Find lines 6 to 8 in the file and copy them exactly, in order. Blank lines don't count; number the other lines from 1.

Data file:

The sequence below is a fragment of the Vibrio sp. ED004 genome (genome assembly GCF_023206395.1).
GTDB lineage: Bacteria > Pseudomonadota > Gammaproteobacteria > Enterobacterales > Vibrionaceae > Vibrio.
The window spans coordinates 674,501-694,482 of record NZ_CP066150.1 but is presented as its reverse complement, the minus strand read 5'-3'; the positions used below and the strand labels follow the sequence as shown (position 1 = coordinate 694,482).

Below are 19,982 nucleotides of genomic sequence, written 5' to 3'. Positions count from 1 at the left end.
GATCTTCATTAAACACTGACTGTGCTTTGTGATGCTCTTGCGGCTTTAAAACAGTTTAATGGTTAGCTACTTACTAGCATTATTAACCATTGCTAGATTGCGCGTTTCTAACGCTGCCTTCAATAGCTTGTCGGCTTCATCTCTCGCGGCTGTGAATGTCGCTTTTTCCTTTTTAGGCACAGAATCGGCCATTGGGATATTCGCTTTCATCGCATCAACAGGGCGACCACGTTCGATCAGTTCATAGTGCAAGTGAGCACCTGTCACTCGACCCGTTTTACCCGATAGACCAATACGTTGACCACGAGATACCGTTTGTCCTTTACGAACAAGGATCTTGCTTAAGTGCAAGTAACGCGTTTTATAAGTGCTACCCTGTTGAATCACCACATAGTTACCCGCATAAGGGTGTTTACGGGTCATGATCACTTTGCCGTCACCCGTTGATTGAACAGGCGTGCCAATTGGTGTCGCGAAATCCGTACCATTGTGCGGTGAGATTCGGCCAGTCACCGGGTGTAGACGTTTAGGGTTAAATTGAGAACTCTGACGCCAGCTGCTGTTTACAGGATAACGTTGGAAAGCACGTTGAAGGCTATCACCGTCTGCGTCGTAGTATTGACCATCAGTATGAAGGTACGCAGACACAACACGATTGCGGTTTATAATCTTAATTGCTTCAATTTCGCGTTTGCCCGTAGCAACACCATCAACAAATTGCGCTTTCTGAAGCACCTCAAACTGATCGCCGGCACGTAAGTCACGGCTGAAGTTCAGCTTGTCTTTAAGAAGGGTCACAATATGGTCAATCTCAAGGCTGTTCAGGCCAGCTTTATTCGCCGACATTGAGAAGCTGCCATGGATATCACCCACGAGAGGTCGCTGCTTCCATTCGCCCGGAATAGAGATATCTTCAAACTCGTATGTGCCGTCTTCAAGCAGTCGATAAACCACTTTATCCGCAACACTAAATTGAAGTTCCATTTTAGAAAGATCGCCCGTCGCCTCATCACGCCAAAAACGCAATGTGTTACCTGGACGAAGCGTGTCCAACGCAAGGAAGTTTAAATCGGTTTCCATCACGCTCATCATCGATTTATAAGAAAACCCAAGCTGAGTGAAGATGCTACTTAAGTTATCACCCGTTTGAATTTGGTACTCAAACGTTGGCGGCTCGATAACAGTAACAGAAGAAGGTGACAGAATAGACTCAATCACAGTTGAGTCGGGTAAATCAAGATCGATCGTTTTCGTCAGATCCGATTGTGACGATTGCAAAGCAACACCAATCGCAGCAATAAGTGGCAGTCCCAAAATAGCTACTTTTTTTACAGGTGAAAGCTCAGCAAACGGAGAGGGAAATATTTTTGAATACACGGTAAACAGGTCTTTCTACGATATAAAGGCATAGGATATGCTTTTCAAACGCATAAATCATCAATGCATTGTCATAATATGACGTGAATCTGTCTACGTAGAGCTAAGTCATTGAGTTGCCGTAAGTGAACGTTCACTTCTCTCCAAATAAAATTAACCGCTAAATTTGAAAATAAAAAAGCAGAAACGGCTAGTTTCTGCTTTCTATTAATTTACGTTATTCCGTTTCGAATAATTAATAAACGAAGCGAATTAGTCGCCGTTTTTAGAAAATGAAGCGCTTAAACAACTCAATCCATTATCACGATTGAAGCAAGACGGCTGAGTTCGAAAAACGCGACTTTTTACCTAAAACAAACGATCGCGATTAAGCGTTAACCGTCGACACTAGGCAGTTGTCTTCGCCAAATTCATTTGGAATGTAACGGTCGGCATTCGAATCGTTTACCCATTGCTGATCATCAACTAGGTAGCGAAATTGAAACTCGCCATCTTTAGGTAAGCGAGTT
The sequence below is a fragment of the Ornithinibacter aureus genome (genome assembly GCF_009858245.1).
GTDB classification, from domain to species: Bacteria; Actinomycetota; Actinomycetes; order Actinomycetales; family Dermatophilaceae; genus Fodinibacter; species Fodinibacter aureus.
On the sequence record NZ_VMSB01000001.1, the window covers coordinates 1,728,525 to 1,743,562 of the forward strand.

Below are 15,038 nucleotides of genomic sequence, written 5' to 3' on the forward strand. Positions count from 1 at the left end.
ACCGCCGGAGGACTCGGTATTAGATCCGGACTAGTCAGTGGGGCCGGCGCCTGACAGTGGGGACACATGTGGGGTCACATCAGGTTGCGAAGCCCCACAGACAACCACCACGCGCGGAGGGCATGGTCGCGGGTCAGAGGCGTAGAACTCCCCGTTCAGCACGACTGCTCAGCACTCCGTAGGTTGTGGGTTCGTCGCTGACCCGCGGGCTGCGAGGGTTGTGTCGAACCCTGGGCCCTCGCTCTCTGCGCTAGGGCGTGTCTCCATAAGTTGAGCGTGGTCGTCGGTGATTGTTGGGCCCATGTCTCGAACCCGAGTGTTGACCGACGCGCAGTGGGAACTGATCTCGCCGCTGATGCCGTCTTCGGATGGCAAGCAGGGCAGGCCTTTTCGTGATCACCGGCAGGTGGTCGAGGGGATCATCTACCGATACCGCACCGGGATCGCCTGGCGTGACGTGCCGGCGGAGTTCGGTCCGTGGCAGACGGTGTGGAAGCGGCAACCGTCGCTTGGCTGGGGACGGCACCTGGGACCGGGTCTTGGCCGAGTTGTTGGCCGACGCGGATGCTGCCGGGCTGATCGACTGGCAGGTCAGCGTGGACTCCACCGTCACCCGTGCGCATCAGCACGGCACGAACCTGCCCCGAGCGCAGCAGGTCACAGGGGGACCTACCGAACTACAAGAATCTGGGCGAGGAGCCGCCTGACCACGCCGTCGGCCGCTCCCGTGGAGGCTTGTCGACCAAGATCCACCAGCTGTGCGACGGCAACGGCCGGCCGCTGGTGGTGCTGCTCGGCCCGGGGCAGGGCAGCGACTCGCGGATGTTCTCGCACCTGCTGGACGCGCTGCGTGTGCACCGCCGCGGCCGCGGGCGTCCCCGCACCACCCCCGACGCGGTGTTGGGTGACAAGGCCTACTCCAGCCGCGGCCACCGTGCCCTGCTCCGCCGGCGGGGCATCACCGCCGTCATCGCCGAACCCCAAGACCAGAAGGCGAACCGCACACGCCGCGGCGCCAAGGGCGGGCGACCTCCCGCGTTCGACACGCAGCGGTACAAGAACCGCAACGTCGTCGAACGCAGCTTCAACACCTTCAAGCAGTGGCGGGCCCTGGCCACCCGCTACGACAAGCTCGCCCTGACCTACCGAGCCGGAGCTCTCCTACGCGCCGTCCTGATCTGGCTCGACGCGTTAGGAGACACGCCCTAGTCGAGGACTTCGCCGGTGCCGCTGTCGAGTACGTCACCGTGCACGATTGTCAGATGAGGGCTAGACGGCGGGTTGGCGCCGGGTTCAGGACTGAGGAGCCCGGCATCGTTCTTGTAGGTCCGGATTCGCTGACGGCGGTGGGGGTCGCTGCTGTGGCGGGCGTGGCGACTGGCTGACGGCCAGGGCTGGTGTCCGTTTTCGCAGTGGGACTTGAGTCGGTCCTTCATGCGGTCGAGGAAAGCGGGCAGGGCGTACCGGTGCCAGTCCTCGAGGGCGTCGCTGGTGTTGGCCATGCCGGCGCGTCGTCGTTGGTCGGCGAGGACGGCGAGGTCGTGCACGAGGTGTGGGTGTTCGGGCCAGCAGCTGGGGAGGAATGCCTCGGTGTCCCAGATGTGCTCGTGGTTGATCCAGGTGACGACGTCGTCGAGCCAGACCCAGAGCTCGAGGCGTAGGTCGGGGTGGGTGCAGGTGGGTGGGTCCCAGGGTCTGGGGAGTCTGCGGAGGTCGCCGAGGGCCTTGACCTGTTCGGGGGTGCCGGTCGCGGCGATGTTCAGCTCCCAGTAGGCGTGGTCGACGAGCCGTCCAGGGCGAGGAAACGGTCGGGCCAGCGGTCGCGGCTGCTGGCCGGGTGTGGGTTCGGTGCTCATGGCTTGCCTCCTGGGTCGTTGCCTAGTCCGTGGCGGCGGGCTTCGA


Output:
The sequence below is a fragment of the Ornithinibacter aureus genome (genome assembly GCF_009858245.1).
GTDB classification, from domain to species: Bacteria; Actinomycetota; Actinomycetes; order Actinomycetales; family Dermatophilaceae; genus Fodinibacter; species Fodinibacter aureus.
On the sequence record NZ_VMSB01000001.1, the window covers coordinates 1,728,525 to 1,743,562 of the forward strand.